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When the cartilage has worn away in both knees, an artificial knee (called a prosthesis) can take its place. The surgery to implant both of the prosthesis is termed a Bilateral Total Knee Replacement. Only the surface of the joint is removed – the arthritic ends of the bones are shaved off and replaced with new metal and plastic surfaces. The knee replacement recreates almost normal function of the knee, and its main goal is to relieve pain. It may also help to restore motion of both knees and straighten the limbs.

What is a Simultaneous Bilateral Total Knee Replacement?

A Simultaneous procedure means to replace both knees on the same day, under one anesthesia. This takes place in the same surgical event, within one hospital stay and is followed by a single rehabilitation period.

What is a Staged Bilateral Total Knee Replacement?

The Staged procedure means that both knee replacements take place as two separate surgical events. Surgeries are performed several months apart one from the other, requiring two hospital stays, two anesthesia and two rehabilitation periods.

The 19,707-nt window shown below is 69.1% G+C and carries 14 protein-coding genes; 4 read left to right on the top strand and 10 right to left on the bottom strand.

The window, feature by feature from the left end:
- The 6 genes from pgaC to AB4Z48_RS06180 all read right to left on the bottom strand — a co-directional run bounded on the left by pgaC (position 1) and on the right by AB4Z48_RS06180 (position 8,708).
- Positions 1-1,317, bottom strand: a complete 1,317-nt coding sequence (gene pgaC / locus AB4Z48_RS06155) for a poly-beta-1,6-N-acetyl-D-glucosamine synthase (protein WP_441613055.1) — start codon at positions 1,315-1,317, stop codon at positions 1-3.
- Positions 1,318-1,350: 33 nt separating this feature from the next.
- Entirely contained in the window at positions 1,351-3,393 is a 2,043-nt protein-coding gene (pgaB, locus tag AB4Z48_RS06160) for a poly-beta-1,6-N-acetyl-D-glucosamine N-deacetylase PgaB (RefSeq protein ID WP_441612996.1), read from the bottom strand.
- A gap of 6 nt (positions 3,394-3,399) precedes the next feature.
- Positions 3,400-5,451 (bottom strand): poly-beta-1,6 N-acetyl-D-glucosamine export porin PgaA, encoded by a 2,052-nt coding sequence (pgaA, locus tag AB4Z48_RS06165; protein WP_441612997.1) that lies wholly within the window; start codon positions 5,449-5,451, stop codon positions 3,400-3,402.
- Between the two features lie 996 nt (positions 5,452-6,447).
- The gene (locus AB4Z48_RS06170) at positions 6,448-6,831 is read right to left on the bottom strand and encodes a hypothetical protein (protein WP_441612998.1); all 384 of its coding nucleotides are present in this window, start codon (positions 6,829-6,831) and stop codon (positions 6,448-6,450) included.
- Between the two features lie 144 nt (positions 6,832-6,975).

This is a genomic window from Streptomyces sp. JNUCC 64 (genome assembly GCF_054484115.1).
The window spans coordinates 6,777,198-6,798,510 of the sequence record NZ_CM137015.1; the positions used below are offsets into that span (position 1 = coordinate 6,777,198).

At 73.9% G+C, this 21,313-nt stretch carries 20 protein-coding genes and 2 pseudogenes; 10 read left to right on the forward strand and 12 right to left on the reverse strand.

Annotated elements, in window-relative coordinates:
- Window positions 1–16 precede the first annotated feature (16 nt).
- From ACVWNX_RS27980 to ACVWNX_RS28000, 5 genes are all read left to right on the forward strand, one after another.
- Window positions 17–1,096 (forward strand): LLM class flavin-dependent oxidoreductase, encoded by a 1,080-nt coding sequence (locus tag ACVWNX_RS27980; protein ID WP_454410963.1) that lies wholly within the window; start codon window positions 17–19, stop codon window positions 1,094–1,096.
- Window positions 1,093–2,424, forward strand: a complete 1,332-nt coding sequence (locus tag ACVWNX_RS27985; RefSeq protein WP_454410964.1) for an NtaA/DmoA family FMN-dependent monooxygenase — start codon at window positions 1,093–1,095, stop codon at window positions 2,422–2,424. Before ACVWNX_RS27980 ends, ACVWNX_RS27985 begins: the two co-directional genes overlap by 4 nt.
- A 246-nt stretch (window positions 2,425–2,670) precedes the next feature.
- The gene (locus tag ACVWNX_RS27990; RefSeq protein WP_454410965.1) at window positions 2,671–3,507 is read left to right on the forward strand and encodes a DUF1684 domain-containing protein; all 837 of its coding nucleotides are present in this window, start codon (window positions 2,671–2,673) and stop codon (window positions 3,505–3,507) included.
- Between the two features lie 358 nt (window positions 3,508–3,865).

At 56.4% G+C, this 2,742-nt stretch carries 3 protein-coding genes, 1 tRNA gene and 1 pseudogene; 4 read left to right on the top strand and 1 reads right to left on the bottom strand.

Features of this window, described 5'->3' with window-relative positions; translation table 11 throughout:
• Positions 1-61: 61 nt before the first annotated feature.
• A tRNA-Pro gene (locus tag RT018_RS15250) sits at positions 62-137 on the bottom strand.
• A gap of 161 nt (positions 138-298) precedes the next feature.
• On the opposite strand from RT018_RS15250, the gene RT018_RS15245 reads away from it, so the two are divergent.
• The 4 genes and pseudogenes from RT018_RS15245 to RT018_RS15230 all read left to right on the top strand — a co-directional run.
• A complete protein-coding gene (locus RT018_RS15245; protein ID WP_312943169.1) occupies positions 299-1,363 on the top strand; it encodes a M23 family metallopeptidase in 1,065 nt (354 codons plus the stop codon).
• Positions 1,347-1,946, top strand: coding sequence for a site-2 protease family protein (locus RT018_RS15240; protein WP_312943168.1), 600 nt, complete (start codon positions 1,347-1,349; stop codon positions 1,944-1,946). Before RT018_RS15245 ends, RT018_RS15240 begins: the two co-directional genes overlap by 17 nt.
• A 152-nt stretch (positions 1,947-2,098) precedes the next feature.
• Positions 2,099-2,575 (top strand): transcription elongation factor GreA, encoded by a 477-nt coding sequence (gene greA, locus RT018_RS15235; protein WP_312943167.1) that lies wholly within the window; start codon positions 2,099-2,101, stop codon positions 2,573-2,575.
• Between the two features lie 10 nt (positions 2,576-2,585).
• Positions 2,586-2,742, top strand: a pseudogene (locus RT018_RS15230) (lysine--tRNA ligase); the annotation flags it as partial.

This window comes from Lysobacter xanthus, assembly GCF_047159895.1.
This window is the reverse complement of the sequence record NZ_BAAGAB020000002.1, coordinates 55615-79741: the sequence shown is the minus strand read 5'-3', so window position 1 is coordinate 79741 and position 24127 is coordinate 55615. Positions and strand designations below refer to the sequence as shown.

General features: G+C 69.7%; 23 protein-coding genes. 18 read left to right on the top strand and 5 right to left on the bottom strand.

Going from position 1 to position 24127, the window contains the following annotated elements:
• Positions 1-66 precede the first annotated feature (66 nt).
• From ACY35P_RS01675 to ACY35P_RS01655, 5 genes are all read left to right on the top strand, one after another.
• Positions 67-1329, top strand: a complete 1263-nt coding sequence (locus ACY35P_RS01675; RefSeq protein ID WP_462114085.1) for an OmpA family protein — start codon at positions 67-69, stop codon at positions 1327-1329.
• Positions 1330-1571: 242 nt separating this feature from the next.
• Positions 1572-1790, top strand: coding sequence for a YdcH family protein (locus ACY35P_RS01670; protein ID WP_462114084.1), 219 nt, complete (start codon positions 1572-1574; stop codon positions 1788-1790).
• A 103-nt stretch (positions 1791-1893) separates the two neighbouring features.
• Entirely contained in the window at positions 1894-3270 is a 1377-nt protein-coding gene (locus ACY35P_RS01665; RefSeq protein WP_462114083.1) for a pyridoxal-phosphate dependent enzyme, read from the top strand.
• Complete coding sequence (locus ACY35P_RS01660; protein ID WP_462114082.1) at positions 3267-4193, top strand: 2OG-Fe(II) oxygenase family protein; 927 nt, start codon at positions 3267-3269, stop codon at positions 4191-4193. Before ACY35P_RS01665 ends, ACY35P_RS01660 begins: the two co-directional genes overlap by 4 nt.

Benefits

What are the advantages of a Simultaneous Total Knee Replacement?

The advantages of having a Simultaneous procedure include: only one surgical event, single anesthesia, shorter overall hospital stay and the possibility of rehabilitating the patient symmetrically.

What are the advantages of a Staged Total Knee Replacement?

The advantages of having a Staged procedure include apparently lower stress level for the cardiovascular system, fewer complications related with the heart and the deep veins, as well as lower possibility of requiring banked blood after surgery. This is an excellent choice for a patient with cardiac, vascular or pulmonary diseases or above 80 years old.

Possible Complications

What are the disadvantages of a Simultaneous Total Knee Replacement?

The disadvantages of having a Simultaneous procedure include a probable risk increase in cardiovascular complications and a higher possibility of requiring banked blood after surgery. This procedure is not available to every patient with problems in both knees, because it implies a high stress for the cardiovascular system. Only patients in a good health condition are appropriate candidates, and special emphasis should be made for an adequate patient selection. Also the initial rehabilitation is slightly more difficult as you lose “no good leg to stand on”.

What are the disadvantages of a Staged Total Knee Replacement?

The disadvantages of having a Staged procedure include that it requires two hospital stays, two anesthesias and delays full return from disability.

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